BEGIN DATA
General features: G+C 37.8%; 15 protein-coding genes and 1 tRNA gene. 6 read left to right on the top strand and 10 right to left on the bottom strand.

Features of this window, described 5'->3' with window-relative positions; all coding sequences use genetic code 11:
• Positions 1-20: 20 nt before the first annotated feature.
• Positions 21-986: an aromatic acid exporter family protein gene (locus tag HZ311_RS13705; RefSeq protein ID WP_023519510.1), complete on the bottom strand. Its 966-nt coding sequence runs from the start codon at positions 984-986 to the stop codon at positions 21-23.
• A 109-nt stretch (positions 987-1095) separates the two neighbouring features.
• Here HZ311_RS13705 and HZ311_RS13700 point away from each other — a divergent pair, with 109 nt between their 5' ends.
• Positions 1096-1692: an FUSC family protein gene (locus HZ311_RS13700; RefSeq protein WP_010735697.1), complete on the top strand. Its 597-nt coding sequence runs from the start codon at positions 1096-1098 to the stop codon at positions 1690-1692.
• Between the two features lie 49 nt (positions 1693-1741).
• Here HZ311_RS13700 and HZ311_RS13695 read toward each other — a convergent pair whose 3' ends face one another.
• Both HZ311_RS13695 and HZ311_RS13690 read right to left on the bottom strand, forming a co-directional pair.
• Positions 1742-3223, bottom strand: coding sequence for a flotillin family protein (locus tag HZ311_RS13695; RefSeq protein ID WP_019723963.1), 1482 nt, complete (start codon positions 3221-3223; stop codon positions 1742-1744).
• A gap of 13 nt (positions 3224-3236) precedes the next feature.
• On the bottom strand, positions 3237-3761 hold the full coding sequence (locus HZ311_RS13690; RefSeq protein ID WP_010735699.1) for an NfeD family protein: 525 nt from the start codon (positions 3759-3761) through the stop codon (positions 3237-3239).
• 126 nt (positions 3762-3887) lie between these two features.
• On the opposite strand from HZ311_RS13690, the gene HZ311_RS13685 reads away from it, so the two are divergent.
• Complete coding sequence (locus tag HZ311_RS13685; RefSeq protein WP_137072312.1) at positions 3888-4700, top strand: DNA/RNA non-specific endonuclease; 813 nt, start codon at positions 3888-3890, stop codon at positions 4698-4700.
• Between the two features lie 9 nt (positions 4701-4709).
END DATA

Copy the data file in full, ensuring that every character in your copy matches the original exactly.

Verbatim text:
General features: G+C 37.8%; 15 protein-coding genes and 1 tRNA gene. 6 read left to right on the top strand and 10 right to left on the bottom strand.

Features of this window, described 5'->3' with window-relative positions; all coding sequences use genetic code 11:
• Positions 1-20: 20 nt before the first annotated feature.
• Positions 21-986: an aromatic acid exporter family protein gene (locus tag HZ311_RS13705; RefSeq protein ID WP_023519510.1), complete on the bottom strand. Its 966-nt coding sequence runs from the start codon at positions 984-986 to the stop codon at positions 21-23.
• A 109-nt stretch (positions 987-1095) separates the two neighbouring features.
• Here HZ311_RS13705 and HZ311_RS13700 point away from each other — a divergent pair, with 109 nt between their 5' ends.
• Positions 1096-1692: an FUSC family protein gene (locus HZ311_RS13700; RefSeq protein WP_010735697.1), complete on the top strand. Its 597-nt coding sequence runs from the start codon at positions 1096-1098 to the stop codon at positions 1690-1692.
• Between the two features lie 49 nt (positions 1693-1741).
• Here HZ311_RS13700 and HZ311_RS13695 read toward each other — a convergent pair whose 3' ends face one another.
• Both HZ311_RS13695 and HZ311_RS13690 read right to left on the bottom strand, forming a co-directional pair.
• Positions 1742-3223, bottom strand: coding sequence for a flotillin family protein (locus tag HZ311_RS13695; RefSeq protein ID WP_019723963.1), 1482 nt, complete (start codon positions 3221-3223; stop codon positions 1742-1744).
• A gap of 13 nt (positions 3224-3236) precedes the next feature.
• On the bottom strand, positions 3237-3761 hold the full coding sequence (locus HZ311_RS13690; RefSeq protein ID WP_010735699.1) for an NfeD family protein: 525 nt from the start codon (positions 3759-3761) through the stop codon (positions 3237-3239).
• 126 nt (positions 3762-3887) lie between these two features.
• On the opposite strand from HZ311_RS13690, the gene HZ311_RS13685 reads away from it, so the two are divergent.
• Complete coding sequence (locus tag HZ311_RS13685; RefSeq protein WP_137072312.1) at positions 3888-4700, top strand: DNA/RNA non-specific endonuclease; 813 nt, start codon at positions 3888-3890, stop codon at positions 4698-4700.
• Between the two features lie 9 nt (positions 4701-4709).